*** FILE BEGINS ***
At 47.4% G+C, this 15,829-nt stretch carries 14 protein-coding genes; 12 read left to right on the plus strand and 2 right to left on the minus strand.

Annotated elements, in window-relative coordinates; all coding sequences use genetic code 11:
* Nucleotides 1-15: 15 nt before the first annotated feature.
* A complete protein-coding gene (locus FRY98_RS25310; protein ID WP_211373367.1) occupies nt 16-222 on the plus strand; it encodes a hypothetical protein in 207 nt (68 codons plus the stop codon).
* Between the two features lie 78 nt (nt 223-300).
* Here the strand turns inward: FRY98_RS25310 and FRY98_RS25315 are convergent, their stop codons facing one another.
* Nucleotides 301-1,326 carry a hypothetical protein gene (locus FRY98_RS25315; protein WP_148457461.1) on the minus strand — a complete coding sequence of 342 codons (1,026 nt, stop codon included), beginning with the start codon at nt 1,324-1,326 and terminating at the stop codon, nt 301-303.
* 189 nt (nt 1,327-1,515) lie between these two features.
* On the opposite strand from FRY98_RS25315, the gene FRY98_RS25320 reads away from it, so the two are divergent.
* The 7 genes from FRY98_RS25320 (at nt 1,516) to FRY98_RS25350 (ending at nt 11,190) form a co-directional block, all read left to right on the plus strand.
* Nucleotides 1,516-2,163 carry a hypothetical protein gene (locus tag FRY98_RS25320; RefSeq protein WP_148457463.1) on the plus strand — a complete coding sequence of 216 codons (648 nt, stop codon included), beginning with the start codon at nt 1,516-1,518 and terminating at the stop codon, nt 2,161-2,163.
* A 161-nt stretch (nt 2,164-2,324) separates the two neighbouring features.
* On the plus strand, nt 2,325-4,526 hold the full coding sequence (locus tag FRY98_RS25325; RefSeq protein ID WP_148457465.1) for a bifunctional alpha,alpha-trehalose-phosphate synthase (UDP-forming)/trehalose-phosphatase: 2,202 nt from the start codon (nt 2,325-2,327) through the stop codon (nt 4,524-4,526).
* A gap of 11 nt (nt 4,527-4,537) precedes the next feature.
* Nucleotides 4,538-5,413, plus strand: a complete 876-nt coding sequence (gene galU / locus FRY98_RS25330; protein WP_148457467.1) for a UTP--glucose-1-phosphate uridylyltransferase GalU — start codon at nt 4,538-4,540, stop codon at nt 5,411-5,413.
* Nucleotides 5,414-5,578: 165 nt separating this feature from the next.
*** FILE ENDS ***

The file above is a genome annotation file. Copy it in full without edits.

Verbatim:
At 47.4% G+C, this 15,829-nt stretch carries 14 protein-coding genes; 12 read left to right on the plus strand and 2 right to left on the minus strand.

Annotated elements, in window-relative coordinates; all coding sequences use genetic code 11:
* Nucleotides 1-15: 15 nt before the first annotated feature.
* A complete protein-coding gene (locus FRY98_RS25310; protein ID WP_211373367.1) occupies nt 16-222 on the plus strand; it encodes a hypothetical protein in 207 nt (68 codons plus the stop codon).
* Between the two features lie 78 nt (nt 223-300).
* Here the strand turns inward: FRY98_RS25310 and FRY98_RS25315 are convergent, their stop codons facing one another.
* Nucleotides 301-1,326 carry a hypothetical protein gene (locus FRY98_RS25315; protein WP_148457461.1) on the minus strand — a complete coding sequence of 342 codons (1,026 nt, stop codon included), beginning with the start codon at nt 1,324-1,326 and terminating at the stop codon, nt 301-303.
* 189 nt (nt 1,327-1,515) lie between these two features.
* On the opposite strand from FRY98_RS25315, the gene FRY98_RS25320 reads away from it, so the two are divergent.
* The 7 genes from FRY98_RS25320 (at nt 1,516) to FRY98_RS25350 (ending at nt 11,190) form a co-directional block, all read left to right on the plus strand.
* Nucleotides 1,516-2,163 carry a hypothetical protein gene (locus tag FRY98_RS25320; RefSeq protein WP_148457463.1) on the plus strand — a complete coding sequence of 216 codons (648 nt, stop codon included), beginning with the start codon at nt 1,516-1,518 and terminating at the stop codon, nt 2,161-2,163.
* A 161-nt stretch (nt 2,164-2,324) separates the two neighbouring features.
* On the plus strand, nt 2,325-4,526 hold the full coding sequence (locus tag FRY98_RS25325; RefSeq protein ID WP_148457465.1) for a bifunctional alpha,alpha-trehalose-phosphate synthase (UDP-forming)/trehalose-phosphatase: 2,202 nt from the start codon (nt 2,325-2,327) through the stop codon (nt 4,524-4,526).
* A gap of 11 nt (nt 4,527-4,537) precedes the next feature.
* Nucleotides 4,538-5,413, plus strand: a complete 876-nt coding sequence (gene galU / locus FRY98_RS25330; protein WP_148457467.1) for a UTP--glucose-1-phosphate uridylyltransferase GalU — start codon at nt 4,538-4,540, stop codon at nt 5,411-5,413.
* Nucleotides 5,414-5,578: 165 nt separating this feature from the next.